An Experimental Study on Flood Control Capability of Dry Dams Constructed in a Series
Hideo Oshikawa*, Yuka Mito**, and Toshimitsu Komatsu***
*Department of Civil Engineering and Architecture, Graduate School of Science and Engineering, Saga University
1 Honjo-machi, Saga 840-8502, Japan
**Kyushu Office, Waterworks Structure Division, CTI Engineering Co., Ltd.
CTI Fukuoka Building, 2-4-12 Daimyo, Chuo-ku, Fukuoka 810-0041, Japan
***Department of Urban and Environmental Engineering, Graduate School of Engineering, Kyushu University
744 Motooka, Nishi-ku, Fukuoka 819-0395, Japan
The new Cascade concept of flood control is demonstrated in laboratory experiments in which upstream dams in a series of dams constructed along a river overflow from emergency spillways while the final downstream dam is required only to use its normal spillway and never do its emergency spillway. Multiple small dry dams lacking a slide gate in a normal spillway should be constructed in a series rather than as a single large dam to prevent flood disasters and to preserve the natural environment. Dry dams for flood control have recently been reviewed, planned, and built at sites in Japan. In this paper, we compare the Cascade method to conventional flood control in laboratory experiments conducted based on the condition that dams all have the same reservoir capacity. Results have shown that the Cascade method using multiple dry dams was considerably more effective than conventional flood control. Furthermore, the additional flood control effect of a dry dam equipped with closable and openable gate in its regular spillway was experimentally confirmed although there is no such kind of the gate on an ordinary dry dam. This new dry dam should be constructed in the river’s upper reaches away from the existing downstream storage dam needing still more its capacity for water utilization, thus ensuring the amount of water available by closing the regular spillway after the dry dam is filled to capacity. The flood control capacity of dams including the new dry dam is stronger than that of an ordinary storage dam thanks to the dry dam’s storage function.
-  The Intergovernmental Panel on Climate Change (IPCC), “Climate Change 2007: The Physical Science Basis,” Cambridge University Press, 996p., 2007.
-  Science Council of Japan, Committee on Planet Earth Science and Committee on Civil Engineering and Architecture, Subcommittee on Land, Society and Natural Disasters, “Proposal, Adaptation to Water-related Disasters Induced by Global Environmental Change,” June 26, 2008.
-  A. Tai, H. Oshikawa, and T. Komatsu, “New Development of Functions of a Dry Dam for an Adaptation to Climate Change,” Journal of Disaster Research, Vol.9, No.1, pp. 78-85, 2014.
-  T. Sumi, “Designing and Operating of Flood Retention ‘Dry’ Dams in Japan and USA,” Advances in Hydro-Science and Engineering, Vol.8, pp. 1768-1777 (CD-ROM), 2008.
-  H. Oshikawa, A. Hashimoto, K. Tsukahara, and T. Komatsu, “Impacts of Recent Climate Change on Flood Disaster and Preventive Measures,” Journal of Disaster Research, Vol.3, No.2, pp. 131-141, 2008.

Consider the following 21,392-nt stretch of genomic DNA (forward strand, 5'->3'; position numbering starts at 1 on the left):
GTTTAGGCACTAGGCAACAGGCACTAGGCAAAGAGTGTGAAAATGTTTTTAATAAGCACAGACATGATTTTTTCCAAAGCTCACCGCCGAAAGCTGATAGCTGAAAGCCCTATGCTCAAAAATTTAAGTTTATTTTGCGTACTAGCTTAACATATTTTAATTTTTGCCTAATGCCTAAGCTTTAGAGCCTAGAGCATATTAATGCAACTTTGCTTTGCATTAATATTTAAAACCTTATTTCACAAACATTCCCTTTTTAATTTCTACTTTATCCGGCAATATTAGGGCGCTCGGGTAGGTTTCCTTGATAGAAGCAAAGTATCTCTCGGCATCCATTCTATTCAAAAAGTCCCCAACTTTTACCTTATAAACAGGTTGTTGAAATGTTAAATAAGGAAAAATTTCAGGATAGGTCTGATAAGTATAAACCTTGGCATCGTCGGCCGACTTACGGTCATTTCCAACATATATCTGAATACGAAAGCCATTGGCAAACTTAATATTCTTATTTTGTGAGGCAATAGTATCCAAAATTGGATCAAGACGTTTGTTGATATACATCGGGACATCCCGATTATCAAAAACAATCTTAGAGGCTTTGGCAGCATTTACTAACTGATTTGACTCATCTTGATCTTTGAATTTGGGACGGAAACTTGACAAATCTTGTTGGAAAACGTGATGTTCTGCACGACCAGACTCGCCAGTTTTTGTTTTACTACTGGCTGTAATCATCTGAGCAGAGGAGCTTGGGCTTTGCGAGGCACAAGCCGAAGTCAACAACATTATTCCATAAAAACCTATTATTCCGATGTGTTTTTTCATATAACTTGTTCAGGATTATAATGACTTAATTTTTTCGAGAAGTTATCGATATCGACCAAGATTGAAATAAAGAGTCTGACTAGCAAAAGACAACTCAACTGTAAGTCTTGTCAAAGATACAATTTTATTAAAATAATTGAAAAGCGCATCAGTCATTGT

-  S. A. Kantoush and T. Sumi, “Influence of Stilling Basin Geometry on Flow Pattern and Sediment Transport at Flood Mitigation Dams,” 9th FISC, The Federal Interagency Sedimentation Conferences, Las Vegas, NV, USA, pp. 115-133, 2010.
-  M. E. M. Shahmirzadi, T. Sumi, and S. A. Kantoush, “Eco-Friendly Adaptation Design for Stilling Basin of Masudagawa Flood Mitigation Dam,” Proceedings of the International Symposium on Urban Flood Risk Management (UFRIM), pp. 69-74, September 2011.
-  A. E. Morgan, “The Miami Conservancy District,” McGRAW-HILL BOOK COMPANY, 504p., 1951.
-  T. Sumi, “Flood Control ‘Flowing-type (Dry)’ Dam in USA,” Engineering for Dams, Japan Dam Engineering Center, No.256, pp. 20-34, 2008 (in Japanese).
-  T. Sumi, “Dry Dams in Austria,” Engineering for Dams, Japan Dam Engineering Center, No.277, pp. 1-13, 2009 (in Japanese).
-  T. Sumi, S. Funabashi, and A. Shirai, “Dry Dams in Austria – A Continued Report –,” Engineering for Dams, Japan Dam Engineering Center, No.287, pp. 16-28, 2010 (in Japanese).
-  H. Oshikawa, Y. Mito, and T. Komatsu, “Study of Flood Control Capability and Advanced Application of Multiple Dams Constructed in Series,” Journal of Disaster Research, Vol.8, No.3, pp. 447-455, 2013.
-  D. Komori, S. Nakamura, M. Kiguchi, A. Nishijima, D. Yamazaki, S. Suzuki, A. Kawasaki, K. Oki, and T. Oki, “Characteristics of the 2011 Chao Phraya River flood in Central Thailand,” Hydrological Research Letters, Vol.6, pp. 41-46, 2012.
-  S. Wongsa, “2011 Thailand Flood,” Journal of Disaster Research, Vol.8, No.3, pp. 380-385, 2013.
-  N. Kanchit, “A Presentation Material on Flow Discharge Data on Dams with Historical Flood Events from Bhumibol Hydro Power Plant,” Personal communication, February 2012.
-  S. H. Lamb, “Hydrodynamics,” 6th Edition, Cambridge, 738p., 1932.
-  M. E. M. Shahmirzadi, “Eco-Friendly Hydraulic Design of In-Ground Stilling Basin for Flood Mitigation Dams,” Dam and River Environmental Assessment and Management, Kyoto University, 155p., March 2014.
-  H. Oshikawa, T. Imamura, and T. Komatsu, “Study on the Flood Control Ability of a Dry Dam Used as a Flood Retarding Basin in a River,” Journal of Japan Society of Civil Engineers, Ser. B1 (Hydraulic Engineering), Vol.67, No.4, pp. I_667-I_672, 2011 (in Japanese).